Mattel Company and two doll collectors have called off a mammoth six-year lawsuit over the prices of Barbie dolls.
Madison County Circuit Judge Phillip Kardis had planned a June 30 hearing in his Granite City court on all pending motions in the case, but on June 17 attorneys told him to cancel the hearing.
Attorneys told Kardis that the parties had settled and stipulations would follow.
The long legal struggle had generated a case file four feet thick.
Madison County resident Pamela Cunningham and Cook County resident Reet Caldwell sued Mattel in 1999, claiming that the toy maker deceptively advertised certain Barbie dolls as limited editions.
Cunningham was miffed because she bought a $40 doll from a Traveling Sisters set through an “exclusive” offer in a catalog, only to find another retailer selling the doll without the Traveling Sisters label.
On another occasion she tried to buy Winter, the first doll in a Four Seasons series. Informed that Winter was no longer available, she ordered Spring for about $75. She claimed that Mattel then contacted her and offered Winter to her.
She and Caldwell alleged breach of contract and violation of the Illinois Consumer Fraud Act. They sought certification as representatives of a class of Barbie buyers.
Discovery disputes dragged on for three years. Plaintiff attorney Martin Perron of St. Louis blamed Mattel for delays and moved for sanctions.
Defense attorney Phyllis Kupferstein of Los Angeles responded that the motion was “filled with lies.” She wrote that Mattel produced thousands of pages of discovery.
Kardis held a hearing on the motion but did not rule on it.
The case centered on the meaning of “limited edition.”
St. Louis University marketing professor James Fisher, an expert for the plaintiffs, said in a deposition that customers generally understood that limited edition meant a product was produced in relatively small numbers.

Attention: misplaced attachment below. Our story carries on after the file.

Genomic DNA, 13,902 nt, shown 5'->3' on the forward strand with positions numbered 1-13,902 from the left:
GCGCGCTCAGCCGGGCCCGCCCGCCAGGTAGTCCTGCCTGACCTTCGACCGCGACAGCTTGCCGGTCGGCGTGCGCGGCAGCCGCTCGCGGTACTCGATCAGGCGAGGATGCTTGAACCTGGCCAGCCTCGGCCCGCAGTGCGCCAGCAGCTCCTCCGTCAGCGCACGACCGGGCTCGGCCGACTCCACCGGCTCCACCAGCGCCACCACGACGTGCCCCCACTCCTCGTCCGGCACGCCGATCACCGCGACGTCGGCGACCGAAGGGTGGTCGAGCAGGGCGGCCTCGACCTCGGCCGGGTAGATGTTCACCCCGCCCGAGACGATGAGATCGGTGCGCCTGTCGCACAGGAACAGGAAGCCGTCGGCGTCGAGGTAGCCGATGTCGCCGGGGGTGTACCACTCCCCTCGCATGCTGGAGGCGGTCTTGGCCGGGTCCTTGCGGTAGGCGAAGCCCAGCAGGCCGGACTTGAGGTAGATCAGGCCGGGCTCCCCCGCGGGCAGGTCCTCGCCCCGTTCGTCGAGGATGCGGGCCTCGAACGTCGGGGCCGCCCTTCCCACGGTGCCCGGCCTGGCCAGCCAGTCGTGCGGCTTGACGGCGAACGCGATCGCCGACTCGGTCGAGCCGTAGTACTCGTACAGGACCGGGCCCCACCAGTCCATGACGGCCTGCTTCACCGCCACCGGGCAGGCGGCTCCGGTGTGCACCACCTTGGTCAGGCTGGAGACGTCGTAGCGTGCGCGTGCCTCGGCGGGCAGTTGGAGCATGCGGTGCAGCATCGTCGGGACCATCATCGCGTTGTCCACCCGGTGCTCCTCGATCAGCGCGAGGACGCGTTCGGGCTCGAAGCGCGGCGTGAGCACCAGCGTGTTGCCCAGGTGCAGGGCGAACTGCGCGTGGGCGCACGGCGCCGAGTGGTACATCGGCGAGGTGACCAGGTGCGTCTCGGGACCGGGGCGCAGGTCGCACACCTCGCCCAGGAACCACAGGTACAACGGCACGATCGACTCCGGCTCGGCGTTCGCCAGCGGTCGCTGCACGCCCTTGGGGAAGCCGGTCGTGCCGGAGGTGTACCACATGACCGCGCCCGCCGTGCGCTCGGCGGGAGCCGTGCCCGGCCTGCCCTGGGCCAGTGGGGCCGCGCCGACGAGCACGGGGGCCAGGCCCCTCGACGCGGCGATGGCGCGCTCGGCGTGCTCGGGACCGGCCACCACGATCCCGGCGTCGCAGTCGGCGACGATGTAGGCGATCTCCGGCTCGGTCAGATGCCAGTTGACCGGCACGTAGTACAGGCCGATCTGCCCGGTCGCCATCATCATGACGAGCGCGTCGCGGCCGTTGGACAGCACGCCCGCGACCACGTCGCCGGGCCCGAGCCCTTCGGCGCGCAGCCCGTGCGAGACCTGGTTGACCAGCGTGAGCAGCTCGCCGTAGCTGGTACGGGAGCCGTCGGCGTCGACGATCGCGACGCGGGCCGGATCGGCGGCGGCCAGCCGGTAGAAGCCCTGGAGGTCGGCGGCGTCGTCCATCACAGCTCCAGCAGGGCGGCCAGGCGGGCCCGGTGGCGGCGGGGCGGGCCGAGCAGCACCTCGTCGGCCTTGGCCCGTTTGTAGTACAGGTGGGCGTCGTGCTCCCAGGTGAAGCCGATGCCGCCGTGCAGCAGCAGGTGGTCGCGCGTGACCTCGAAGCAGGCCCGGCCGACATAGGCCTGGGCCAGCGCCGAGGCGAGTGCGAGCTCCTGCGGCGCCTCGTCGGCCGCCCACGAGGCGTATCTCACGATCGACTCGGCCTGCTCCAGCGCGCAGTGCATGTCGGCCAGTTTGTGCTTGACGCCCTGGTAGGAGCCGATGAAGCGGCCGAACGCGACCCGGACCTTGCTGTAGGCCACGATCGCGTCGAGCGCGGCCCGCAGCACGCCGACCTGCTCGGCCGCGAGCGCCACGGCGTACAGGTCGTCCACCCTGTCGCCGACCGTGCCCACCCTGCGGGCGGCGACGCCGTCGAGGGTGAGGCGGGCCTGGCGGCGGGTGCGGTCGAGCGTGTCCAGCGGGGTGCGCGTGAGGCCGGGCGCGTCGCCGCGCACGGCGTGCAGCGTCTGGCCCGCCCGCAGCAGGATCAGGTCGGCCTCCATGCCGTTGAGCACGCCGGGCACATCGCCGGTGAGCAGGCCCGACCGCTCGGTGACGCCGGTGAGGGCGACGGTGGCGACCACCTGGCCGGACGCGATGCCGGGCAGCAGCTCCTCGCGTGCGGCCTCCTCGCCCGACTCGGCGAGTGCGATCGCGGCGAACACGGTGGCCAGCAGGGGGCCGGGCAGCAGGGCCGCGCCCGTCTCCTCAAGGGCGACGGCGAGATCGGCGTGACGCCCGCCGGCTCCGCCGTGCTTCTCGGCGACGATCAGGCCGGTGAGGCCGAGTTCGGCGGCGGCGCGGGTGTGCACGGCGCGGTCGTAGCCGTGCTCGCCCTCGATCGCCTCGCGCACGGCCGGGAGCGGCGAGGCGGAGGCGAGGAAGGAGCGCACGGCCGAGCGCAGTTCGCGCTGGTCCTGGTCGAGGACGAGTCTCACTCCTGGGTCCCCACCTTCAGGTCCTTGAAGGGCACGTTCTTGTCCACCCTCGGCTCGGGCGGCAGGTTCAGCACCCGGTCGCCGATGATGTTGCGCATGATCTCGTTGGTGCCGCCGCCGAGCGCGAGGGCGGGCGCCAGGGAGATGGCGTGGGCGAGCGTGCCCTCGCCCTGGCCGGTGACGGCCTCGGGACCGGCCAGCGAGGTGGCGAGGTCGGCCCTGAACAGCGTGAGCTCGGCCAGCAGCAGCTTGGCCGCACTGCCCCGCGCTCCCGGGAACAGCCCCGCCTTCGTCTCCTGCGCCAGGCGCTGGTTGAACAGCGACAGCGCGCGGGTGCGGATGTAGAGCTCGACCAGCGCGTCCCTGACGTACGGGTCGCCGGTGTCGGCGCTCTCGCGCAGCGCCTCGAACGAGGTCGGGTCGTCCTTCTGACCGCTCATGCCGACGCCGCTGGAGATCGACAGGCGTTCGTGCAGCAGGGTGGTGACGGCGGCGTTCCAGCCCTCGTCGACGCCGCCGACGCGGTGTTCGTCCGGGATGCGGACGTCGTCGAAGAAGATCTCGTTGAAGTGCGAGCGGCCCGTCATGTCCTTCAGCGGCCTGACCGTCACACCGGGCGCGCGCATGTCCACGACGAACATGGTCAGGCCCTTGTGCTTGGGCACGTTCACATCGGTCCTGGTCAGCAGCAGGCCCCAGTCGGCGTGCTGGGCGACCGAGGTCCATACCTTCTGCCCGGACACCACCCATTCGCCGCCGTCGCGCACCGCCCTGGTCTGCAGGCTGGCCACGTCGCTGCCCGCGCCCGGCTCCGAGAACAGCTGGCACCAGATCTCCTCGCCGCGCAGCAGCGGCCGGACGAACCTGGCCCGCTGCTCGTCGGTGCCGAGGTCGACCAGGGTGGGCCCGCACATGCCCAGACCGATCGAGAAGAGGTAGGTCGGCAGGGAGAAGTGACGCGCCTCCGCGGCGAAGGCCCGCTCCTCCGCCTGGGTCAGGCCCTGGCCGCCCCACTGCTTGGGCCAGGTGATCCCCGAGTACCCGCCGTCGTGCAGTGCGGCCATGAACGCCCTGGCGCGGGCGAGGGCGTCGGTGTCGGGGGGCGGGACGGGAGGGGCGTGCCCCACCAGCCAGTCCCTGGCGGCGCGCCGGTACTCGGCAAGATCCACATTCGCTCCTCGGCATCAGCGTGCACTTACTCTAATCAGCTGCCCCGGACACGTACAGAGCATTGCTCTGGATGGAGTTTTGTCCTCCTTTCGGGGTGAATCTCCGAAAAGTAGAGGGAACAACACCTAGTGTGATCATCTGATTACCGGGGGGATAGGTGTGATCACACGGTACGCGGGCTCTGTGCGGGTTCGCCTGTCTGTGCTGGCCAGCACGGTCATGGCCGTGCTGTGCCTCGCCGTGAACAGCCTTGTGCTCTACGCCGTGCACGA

Mattel attorney Diane Hutnyan of Los Angeles asked Fisher if 100,000 dolls was a relatively small number. Fisher said, “No.” Hutnyan asked if 50,000 was a relatively small number. Fisher again said, “No.”
Hutnyan asked if 30,000 was a relatively small number. Fisher said, “I think you are – you are trying – Well, I am not going to offer a precise number.”
At a hearing in 2002, Perron told Kardis that limited edition meant a relatively small number. Kardis said, “Relative to what?”
Kardis dismissed the complaint, but he granted Perron leave to amend it.
Perron’s amended complaint no longer relied on Illinois consumer fraud law. He based the complaint on California’s Unfair Competition Law.
In 2003, Kardis certified the suit as a national class action under California law. He wrote that Mattel’s headquarters were in California, and that it sometimes sold directly to consumers from there.
He wrote that California law required minimal proof of causation and injury. He wrote that even a true statement might violate California law and that no defense under statute of limitations would apply.
By that time, however, California voters had begun to understand that their law might have caused great harm.
A reform group, Californians to Stop Shakedown Lawsuits, argued that the law turned lawyers into bounty hunters. They placed an initiative on the November 2004 ballot to rewrite the law. The initiative passed.
Kardis responded in January by decertifying the Barbie suit as a class action. His ruling meant that Cunningham and Caldwell could pursue their claims only as individuals.
As individuals, they settled.